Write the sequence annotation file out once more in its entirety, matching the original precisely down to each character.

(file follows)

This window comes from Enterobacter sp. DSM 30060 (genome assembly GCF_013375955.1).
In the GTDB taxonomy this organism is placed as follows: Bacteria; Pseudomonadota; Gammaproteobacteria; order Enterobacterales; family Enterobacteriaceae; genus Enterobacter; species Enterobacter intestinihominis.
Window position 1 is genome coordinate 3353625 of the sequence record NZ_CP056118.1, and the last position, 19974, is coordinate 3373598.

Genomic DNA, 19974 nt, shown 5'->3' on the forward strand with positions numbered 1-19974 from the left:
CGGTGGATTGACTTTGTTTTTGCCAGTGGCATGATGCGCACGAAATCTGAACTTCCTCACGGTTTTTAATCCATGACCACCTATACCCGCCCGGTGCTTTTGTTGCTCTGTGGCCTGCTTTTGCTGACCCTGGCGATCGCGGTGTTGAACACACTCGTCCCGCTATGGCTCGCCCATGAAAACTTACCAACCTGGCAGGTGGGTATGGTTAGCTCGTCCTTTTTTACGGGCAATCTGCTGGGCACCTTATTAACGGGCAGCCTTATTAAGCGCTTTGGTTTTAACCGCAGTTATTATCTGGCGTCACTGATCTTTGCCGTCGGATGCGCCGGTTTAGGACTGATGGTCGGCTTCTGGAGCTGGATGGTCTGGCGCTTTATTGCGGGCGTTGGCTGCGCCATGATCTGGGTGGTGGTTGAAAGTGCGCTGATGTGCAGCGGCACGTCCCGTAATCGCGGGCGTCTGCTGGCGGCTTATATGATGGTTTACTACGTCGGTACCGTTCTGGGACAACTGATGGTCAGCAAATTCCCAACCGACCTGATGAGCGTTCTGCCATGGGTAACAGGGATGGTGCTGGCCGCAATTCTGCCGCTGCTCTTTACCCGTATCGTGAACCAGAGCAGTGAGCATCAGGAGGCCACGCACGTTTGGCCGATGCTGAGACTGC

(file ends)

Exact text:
This window comes from Enterobacter sp. DSM 30060 (genome assembly GCF_013375955.1).
In the GTDB taxonomy this organism is placed as follows: Bacteria; Pseudomonadota; Gammaproteobacteria; order Enterobacterales; family Enterobacteriaceae; genus Enterobacter; species Enterobacter intestinihominis.
Window position 1 is genome coordinate 3353625 of the sequence record NZ_CP056118.1, and the last position, 19974, is coordinate 3373598.

Genomic DNA, 19974 nt, shown 5'->3' on the forward strand with positions numbered 1-19974 from the left:
CGGTGGATTGACTTTGTTTTTGCCAGTGGCATGATGCGCACGAAATCTGAACTTCCTCACGGTTTTTAATCCATGACCACCTATACCCGCCCGGTGCTTTTGTTGCTCTGTGGCCTGCTTTTGCTGACCCTGGCGATCGCGGTGTTGAACACACTCGTCCCGCTATGGCTCGCCCATGAAAACTTACCAACCTGGCAGGTGGGTATGGTTAGCTCGTCCTTTTTTACGGGCAATCTGCTGGGCACCTTATTAACGGGCAGCCTTATTAAGCGCTTTGGTTTTAACCGCAGTTATTATCTGGCGTCACTGATCTTTGCCGTCGGATGCGCCGGTTTAGGACTGATGGTCGGCTTCTGGAGCTGGATGGTCTGGCGCTTTATTGCGGGCGTTGGCTGCGCCATGATCTGGGTGGTGGTTGAAAGTGCGCTGATGTGCAGCGGCACGTCCCGTAATCGCGGGCGTCTGCTGGCGGCTTATATGATGGTTTACTACGTCGGTACCGTTCTGGGACAACTGATGGTCAGCAAATTCCCAACCGACCTGATGAGCGTTCTGCCATGGGTAACAGGGATGGTGCTGGCCGCAATTCTGCCGCTGCTCTTTACCCGTATCGTGAACCAGAGCAGTGAGCATCAGGAGGCCACGCACGTTTGGCCGATGCTGAGACTGC